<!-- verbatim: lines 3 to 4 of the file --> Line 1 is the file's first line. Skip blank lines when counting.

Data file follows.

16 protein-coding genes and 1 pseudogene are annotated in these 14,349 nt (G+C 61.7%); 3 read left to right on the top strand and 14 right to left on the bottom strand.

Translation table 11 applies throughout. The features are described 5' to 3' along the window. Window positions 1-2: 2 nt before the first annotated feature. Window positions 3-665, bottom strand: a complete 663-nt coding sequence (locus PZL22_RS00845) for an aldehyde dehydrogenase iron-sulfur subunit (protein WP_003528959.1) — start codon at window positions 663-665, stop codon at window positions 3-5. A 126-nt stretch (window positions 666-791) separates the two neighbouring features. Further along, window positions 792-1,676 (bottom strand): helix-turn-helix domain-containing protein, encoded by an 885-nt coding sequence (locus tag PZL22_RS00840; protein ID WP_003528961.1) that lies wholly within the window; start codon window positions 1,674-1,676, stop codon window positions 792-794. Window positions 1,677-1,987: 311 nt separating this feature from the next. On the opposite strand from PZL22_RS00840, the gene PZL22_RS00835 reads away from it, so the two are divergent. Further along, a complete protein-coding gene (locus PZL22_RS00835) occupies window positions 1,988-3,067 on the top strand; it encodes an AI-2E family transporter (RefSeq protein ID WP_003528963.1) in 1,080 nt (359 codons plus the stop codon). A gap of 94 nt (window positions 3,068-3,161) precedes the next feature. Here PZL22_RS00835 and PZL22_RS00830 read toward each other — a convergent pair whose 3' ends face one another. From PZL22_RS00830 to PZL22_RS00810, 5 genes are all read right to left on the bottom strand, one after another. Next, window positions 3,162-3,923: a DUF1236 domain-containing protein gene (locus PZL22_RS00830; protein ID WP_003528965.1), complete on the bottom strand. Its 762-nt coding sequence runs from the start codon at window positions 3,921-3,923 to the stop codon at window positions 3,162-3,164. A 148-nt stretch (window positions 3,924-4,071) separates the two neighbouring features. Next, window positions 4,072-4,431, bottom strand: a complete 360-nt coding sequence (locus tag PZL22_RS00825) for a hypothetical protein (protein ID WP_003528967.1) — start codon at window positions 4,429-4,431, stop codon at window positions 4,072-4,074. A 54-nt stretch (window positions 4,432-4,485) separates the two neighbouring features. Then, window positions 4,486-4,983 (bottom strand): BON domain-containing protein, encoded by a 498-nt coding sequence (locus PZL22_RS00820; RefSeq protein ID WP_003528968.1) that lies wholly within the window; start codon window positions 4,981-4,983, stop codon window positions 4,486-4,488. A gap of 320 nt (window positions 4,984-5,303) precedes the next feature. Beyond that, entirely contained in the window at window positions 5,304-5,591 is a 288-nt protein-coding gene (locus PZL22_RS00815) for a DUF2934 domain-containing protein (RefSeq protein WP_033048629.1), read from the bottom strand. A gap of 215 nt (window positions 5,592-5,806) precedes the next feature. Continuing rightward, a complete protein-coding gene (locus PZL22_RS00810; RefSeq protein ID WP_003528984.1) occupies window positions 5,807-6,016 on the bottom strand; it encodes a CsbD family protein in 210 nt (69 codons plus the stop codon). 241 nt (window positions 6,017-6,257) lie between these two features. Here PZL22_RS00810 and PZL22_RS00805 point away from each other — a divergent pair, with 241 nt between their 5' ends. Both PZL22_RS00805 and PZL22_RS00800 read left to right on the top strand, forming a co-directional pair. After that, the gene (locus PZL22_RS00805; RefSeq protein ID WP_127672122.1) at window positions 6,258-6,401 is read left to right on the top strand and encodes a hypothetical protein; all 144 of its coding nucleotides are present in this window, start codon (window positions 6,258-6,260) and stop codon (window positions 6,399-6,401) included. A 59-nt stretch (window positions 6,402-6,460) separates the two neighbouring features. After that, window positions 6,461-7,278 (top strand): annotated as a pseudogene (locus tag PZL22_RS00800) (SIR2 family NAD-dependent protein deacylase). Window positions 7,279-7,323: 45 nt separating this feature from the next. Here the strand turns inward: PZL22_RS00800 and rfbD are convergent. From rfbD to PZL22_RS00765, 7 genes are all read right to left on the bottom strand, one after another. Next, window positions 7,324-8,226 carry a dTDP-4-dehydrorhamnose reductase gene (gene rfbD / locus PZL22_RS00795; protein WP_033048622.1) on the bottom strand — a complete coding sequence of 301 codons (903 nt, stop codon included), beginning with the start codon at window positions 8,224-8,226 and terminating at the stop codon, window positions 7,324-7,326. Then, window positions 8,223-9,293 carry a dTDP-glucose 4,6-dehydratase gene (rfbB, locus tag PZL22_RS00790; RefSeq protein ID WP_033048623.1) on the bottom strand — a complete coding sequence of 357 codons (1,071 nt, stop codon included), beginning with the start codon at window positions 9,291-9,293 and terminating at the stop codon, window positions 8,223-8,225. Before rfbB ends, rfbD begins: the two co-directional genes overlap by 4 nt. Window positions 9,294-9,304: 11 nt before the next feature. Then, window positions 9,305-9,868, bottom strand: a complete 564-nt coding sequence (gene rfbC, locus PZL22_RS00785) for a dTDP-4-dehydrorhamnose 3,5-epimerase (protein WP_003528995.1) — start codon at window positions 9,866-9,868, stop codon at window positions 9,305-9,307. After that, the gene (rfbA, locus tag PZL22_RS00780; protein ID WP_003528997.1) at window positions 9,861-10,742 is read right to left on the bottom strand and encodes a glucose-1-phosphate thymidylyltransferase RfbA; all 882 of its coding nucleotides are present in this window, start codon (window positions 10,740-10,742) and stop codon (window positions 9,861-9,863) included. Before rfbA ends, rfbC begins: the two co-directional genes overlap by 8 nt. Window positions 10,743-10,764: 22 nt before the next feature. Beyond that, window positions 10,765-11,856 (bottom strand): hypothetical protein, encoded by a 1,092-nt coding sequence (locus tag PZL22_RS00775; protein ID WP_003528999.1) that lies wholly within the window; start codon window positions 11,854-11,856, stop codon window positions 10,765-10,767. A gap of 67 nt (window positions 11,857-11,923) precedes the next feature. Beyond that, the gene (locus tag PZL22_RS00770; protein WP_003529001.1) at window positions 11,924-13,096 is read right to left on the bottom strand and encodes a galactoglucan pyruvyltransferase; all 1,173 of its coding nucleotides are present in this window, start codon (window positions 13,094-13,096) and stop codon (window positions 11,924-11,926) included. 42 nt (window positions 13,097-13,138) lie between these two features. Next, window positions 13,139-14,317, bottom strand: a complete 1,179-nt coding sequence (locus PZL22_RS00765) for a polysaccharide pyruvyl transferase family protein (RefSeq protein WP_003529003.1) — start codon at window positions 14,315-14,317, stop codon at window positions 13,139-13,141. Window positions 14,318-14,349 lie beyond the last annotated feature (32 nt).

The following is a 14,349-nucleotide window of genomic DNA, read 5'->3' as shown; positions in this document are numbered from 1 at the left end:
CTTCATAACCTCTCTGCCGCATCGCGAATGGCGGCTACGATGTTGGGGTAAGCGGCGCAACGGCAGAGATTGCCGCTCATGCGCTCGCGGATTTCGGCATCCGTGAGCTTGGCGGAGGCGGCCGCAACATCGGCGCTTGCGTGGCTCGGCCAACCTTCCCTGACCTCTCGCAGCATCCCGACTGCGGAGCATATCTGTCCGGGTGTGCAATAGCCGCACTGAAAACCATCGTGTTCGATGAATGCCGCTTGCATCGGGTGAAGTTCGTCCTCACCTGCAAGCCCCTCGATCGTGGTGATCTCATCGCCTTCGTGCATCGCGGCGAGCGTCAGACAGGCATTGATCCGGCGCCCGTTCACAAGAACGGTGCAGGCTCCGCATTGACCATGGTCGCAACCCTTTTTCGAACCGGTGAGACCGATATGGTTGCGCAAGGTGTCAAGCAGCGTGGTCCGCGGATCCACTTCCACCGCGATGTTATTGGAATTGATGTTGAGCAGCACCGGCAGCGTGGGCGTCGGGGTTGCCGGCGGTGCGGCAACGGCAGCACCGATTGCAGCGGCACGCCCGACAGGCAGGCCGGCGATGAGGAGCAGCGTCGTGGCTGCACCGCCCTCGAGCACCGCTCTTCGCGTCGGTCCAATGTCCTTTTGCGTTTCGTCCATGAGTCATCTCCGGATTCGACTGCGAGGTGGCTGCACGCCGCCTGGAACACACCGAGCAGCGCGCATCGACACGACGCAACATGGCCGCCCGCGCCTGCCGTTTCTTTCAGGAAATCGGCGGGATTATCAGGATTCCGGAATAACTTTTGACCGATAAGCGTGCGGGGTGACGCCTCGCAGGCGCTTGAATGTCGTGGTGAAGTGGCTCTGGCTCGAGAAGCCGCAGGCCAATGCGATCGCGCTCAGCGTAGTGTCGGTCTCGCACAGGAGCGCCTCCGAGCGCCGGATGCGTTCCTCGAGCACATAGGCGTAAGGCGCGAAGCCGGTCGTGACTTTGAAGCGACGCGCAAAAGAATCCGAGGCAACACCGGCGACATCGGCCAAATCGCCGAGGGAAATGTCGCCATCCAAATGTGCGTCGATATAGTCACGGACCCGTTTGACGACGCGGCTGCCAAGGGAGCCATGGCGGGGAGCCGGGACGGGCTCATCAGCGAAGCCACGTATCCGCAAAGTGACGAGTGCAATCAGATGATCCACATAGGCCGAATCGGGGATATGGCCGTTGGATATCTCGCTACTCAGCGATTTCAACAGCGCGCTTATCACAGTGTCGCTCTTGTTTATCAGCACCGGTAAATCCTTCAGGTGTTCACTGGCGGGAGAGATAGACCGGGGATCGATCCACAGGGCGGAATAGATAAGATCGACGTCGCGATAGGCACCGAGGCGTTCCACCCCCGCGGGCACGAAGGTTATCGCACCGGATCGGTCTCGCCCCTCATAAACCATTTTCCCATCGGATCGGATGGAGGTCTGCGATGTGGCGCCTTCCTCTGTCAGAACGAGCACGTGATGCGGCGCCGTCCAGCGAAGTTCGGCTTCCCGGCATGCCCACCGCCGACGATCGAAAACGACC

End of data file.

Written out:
The following is a 14,349-nucleotide window of genomic DNA, read 5'->3' as shown; positions in this document are numbered from 1 at the left end:
CTTCATAACCTCTCTGCCGCATCGCGAATGGCGGCTACGATGTTGGGGTAAGCGGCGCAACGGCAGAGATTGCCGCTCATGCGCTCGCGGATTTCGGCATCCGTGAGCTTGGCGGAGGCGGCCGCAACATCGGCGCTTGCGTGGCTCGGCCAACCTTCCCTGACCTCTCGCAGCATCCCGACTGCGGAGCATATCTGTCCGGGTGTGCAATAGCCGCACTGAAAACCATCGTGTTCGATGAATGCCGCTTGCATCGGGTGAAGTTCGTCCTCACCTGCAAGCCCCTCGATCGTGGTGATCTCATCGCCTTCGTGCATCGCGGCGAGCGTCAGACAGGCATTGATCCGGCGCCCGTTCACAAGAACGGTGCAGGCTCCGCATTGACCATGGTCGCAACCCTTTTTCGAACCGGTGAGACCGATATGGTTGCGCAAGGTGTCAAGCAGCGTGGTCCGCGGATCCACTTCCACCGCGATGTTATTGGAATTGATGTTGAGCAGCACCGGCAGCGTGGGCGTCGGGGTTGCCGGCGGTGCGGCAACGGCAGCACCGATTGCAGCGGCACGCCCGACAGGCAGGCCGGCGATGAGGAGCAGCGTCGTGGCTGCACCGCCCTCGAGCACCGCTCTTCGCGTCGGTCCAATGTCCTTTTGCGTTTCGTCCATGAGTCATCTCCGGATTCGACTGCGAGGTGGCTGCACGCCGCCTGGAACACACCGAGCAGCGCGCATCGACACGACGCAACATGGCCGCCCGCGCCTGCCGTTTCTTTCAGGAAATCGGCGGGATTATCAGGATTCCGGAATAACTTTTGACCGATAAGCGTGCGGGGTGACGCCTCGCAGGCGCTTGAATGTCGTGGTGAAGTGGCTCTGGCTCGAGAAGCCGCAGGCCAATGCGATCGCGCTCAGCGTAGTGTCGGTCTCGCACAGGAGCGCCTCCGAGCGCCGGATGCGTTCCTCGAGCACATAGGCGTAAGGCGCGAAGCCGGTCGTGACTTTGAAGCGACGCGCAAAAGAATCCGAGGCAACACCGGCGACATCGGCCAAATCGCCGAGGGAAATGTCGCCATCCAAATGTGCGTCGATATAGTCACGGACCCGTTTGACGACGCGGCTGCCAAGGGAGCCATGGCGGGGAGCCGGGACGGGCTCATCAGCGAAGCCACGTATCCGCAAAGTGACGAGTGCAATCAGATGATCCACATAGGCCGAATCGGGGATATGGCCGTTGGATATCTCGCTACTCAGCGATTTCAACAGCGCGCTTATCACAGTGTCGCTCTTGTTTATCAGCACCGGTAAATCCTTCAGGTGTTCACTGGCGGGAGAGATAGACCGGGGATCGATCCACAGGGCGGAATAGATAAGATCGACGTCGCGATAGGCACCGAGGCGTTCCACCCCCGCGGGCACGAAGGTTATCGCACCGGATCGGTCTCGCCCCTCATAAACCATTTTCCCATCGGATCGGATGGAGGTCTGCGATGTGGCGCCTTCCTCTGTCAGAACGAGCACGTGATGCGGCGCCGTCCAGCGAAGTTCGGCTTCCCGGCATGCCCACCGCCGACGATCGAAAACGACC